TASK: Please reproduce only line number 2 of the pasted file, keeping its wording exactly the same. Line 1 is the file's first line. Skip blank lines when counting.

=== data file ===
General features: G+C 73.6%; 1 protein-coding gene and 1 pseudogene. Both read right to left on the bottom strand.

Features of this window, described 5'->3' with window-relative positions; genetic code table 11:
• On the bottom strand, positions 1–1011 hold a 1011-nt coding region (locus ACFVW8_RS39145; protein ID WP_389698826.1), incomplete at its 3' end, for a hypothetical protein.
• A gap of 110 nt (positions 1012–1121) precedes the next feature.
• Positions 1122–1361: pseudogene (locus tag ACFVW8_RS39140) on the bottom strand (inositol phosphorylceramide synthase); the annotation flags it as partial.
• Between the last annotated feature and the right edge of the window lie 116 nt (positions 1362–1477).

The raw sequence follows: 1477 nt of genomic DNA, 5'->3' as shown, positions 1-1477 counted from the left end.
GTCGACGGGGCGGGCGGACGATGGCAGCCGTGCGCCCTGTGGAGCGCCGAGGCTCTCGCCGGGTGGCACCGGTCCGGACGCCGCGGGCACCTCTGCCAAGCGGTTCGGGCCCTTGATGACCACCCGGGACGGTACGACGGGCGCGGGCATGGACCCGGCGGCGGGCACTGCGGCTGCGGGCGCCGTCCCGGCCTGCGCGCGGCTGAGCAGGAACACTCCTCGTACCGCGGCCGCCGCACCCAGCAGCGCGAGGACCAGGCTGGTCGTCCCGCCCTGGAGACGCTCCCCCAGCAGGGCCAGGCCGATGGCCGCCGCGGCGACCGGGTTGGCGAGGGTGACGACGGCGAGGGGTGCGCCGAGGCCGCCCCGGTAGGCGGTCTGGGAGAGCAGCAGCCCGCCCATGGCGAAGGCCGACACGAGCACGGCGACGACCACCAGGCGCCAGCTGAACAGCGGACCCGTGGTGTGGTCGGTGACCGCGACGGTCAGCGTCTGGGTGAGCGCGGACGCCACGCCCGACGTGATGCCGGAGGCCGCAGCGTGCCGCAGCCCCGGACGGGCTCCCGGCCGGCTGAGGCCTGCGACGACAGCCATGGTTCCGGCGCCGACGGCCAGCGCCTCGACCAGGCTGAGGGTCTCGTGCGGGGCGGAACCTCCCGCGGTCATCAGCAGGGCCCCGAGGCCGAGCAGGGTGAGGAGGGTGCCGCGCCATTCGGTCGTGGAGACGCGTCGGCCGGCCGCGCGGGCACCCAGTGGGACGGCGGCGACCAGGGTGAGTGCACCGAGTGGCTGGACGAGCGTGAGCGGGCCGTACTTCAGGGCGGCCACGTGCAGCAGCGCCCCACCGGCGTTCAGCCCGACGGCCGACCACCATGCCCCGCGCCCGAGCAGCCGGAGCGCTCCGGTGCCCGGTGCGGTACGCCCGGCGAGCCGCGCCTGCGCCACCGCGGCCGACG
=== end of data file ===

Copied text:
Features of this window, described 5'->3' with window-relative positions; genetic code table 11: